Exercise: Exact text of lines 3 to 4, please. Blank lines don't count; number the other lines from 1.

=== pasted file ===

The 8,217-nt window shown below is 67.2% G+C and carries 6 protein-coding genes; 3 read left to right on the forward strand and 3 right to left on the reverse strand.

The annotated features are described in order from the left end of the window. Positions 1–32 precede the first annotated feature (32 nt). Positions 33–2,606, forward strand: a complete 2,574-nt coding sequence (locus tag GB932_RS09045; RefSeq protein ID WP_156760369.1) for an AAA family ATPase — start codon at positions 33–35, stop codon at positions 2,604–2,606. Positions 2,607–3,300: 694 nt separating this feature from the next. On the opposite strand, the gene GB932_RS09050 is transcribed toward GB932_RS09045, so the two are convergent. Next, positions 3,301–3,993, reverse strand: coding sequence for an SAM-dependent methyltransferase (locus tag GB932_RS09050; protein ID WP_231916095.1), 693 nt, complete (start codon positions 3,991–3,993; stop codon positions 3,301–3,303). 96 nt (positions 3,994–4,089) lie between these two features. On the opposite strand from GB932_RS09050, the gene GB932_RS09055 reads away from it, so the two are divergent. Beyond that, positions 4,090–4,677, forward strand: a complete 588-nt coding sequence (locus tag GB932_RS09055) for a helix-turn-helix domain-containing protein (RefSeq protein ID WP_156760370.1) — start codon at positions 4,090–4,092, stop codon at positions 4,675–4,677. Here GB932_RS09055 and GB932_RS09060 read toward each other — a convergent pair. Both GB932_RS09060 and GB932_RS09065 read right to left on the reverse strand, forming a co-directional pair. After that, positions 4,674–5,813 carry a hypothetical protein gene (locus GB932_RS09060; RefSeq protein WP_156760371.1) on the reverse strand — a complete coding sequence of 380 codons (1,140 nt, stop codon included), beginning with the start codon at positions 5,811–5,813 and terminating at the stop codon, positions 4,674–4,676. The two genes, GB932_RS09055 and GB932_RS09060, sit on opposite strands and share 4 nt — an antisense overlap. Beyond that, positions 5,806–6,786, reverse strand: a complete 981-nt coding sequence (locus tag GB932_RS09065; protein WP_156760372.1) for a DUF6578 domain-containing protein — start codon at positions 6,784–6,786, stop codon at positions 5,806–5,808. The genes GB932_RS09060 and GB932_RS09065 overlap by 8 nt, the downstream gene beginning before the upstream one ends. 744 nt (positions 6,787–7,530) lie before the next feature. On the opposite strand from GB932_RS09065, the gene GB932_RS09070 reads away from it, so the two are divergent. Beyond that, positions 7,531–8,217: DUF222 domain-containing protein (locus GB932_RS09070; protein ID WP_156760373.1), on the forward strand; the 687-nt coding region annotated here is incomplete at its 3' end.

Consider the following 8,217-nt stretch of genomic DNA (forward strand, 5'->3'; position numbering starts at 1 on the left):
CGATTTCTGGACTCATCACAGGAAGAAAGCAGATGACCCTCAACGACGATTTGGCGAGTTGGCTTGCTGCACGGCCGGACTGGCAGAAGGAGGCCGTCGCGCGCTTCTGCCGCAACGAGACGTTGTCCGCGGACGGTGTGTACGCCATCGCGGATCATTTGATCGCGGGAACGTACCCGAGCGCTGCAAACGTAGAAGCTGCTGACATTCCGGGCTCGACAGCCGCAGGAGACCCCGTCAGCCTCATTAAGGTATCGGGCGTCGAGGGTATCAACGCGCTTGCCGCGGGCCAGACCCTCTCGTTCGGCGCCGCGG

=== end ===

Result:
Consider the following 8,217-nt stretch of genomic DNA (forward strand, 5'->3'; position numbering starts at 1 on the left):
CGATTTCTGGACTCATCACAGGAAGAAAGCAGATGACCCTCAACGACGATTTGGCGAGTTGGCTTGCTGCACGGCCGGACTGGCAGAAGGAGGCCGTCGCGCGCTTCTGCCGCAACGAGACGTTGTCCGCGGACGGTGTGTACGCCATCGCGGATCATTTGATCGCGGGAACGTACCCGAGCGCTGCAAACGTAGAAGCTGCTGACATTCCGGGCTCGACAGCCGCAGGAGACCCCGTCAGCCTCATTAAGGTATCGGGCGTCGAGGGTATCAACGCGCTTGCCGCGGGCCAGACCCTCTCGTTCGGCGCCGCGG